I’m a writer, which is an objective thing to do. This is not math or engineering, where you follow a set of specific calculations in order to create something. Writing changes every single day. Which is why, to stay on top of things, I always learn more and add value to my skills. I always read, then read some more. I always write, and then edit, and then review some more.
The truth is, if you’re just an average writer, you’ll never be able to earn enough money to be comfortable with your income. You can do just fine, but people will never come back for more. You have to be great at what you do, and you can only be great by learning more and more, every day. The more you learn about your craft, the more people will see your value.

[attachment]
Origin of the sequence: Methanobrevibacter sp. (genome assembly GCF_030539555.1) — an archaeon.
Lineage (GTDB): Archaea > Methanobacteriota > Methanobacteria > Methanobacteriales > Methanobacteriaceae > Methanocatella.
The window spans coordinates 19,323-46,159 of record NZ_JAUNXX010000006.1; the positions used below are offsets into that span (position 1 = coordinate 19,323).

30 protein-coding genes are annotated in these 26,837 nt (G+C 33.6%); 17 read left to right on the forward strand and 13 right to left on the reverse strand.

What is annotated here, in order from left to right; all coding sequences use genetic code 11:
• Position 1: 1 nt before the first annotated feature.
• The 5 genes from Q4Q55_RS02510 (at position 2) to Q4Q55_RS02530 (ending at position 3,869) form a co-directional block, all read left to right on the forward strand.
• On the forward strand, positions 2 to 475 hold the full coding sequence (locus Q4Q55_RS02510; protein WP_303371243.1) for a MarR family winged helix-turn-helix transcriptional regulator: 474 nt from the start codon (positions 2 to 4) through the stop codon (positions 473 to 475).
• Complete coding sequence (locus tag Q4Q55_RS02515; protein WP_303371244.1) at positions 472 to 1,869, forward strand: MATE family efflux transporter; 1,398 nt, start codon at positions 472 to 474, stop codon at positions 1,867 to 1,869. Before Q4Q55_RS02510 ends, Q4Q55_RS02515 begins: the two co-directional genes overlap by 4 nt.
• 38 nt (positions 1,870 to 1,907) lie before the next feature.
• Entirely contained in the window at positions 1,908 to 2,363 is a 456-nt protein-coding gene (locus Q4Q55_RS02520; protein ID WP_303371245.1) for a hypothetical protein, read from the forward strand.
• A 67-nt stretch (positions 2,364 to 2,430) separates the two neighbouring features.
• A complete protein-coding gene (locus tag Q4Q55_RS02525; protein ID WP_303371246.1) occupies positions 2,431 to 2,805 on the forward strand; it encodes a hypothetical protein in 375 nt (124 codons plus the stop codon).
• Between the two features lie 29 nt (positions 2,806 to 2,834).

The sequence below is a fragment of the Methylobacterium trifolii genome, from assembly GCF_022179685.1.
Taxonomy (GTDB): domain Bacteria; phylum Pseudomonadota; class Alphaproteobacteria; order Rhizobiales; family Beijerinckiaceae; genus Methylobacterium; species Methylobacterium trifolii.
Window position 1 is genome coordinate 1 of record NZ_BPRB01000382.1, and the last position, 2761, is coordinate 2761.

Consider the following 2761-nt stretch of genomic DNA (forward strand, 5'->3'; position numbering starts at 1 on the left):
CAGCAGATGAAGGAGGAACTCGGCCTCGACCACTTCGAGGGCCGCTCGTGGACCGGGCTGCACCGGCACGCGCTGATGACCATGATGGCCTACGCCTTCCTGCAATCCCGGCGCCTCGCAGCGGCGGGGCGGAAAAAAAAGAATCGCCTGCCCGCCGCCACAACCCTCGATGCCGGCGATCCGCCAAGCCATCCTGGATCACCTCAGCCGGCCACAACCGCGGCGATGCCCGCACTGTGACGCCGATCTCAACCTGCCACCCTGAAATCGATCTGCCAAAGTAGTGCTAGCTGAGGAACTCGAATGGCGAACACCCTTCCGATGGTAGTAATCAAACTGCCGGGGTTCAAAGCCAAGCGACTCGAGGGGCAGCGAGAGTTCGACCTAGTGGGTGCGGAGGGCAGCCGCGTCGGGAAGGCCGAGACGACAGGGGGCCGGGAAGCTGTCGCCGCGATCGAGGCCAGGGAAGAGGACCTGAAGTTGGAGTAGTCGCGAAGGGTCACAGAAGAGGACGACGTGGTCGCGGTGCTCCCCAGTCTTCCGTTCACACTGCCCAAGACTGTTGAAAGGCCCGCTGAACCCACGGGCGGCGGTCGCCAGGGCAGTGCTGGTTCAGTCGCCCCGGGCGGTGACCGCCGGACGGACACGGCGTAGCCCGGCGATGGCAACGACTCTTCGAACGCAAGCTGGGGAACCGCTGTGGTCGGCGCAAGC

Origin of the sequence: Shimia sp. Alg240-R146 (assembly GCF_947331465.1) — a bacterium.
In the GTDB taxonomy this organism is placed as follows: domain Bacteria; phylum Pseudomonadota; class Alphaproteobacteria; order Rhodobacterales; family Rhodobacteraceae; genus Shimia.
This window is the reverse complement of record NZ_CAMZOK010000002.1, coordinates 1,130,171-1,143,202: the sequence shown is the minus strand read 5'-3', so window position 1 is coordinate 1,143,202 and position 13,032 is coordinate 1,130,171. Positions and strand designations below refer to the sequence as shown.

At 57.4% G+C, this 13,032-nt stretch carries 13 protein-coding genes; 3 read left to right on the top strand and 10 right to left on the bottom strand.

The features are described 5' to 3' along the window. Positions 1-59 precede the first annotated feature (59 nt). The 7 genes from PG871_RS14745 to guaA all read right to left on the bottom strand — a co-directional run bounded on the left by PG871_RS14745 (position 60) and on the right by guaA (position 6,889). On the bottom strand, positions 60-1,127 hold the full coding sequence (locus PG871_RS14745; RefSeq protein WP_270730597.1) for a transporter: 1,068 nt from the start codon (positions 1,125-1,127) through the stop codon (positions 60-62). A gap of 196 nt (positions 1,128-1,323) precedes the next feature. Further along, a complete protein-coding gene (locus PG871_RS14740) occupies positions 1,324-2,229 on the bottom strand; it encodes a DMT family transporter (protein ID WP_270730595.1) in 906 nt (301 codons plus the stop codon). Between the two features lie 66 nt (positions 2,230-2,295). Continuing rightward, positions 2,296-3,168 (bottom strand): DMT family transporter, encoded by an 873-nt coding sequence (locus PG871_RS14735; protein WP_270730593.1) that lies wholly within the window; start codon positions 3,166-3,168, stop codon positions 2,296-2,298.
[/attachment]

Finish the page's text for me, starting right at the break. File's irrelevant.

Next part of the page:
6. Use whatever professional tools you can
“First we build the tools, then they build us” — Marshall McLuhan
I use Grammarly to make sure every single text that I send to my clients is spotless. This is just one of the amazing tools that are free and available on the web for writers, for example. Sure, you might be a designer or a web developer, but each domain comes with its fair share of professional tools that will help you towards a better than expected product. Use them wisely.
7. Never take more work than you can handle
“Don’t be busy, be productive” – Unknown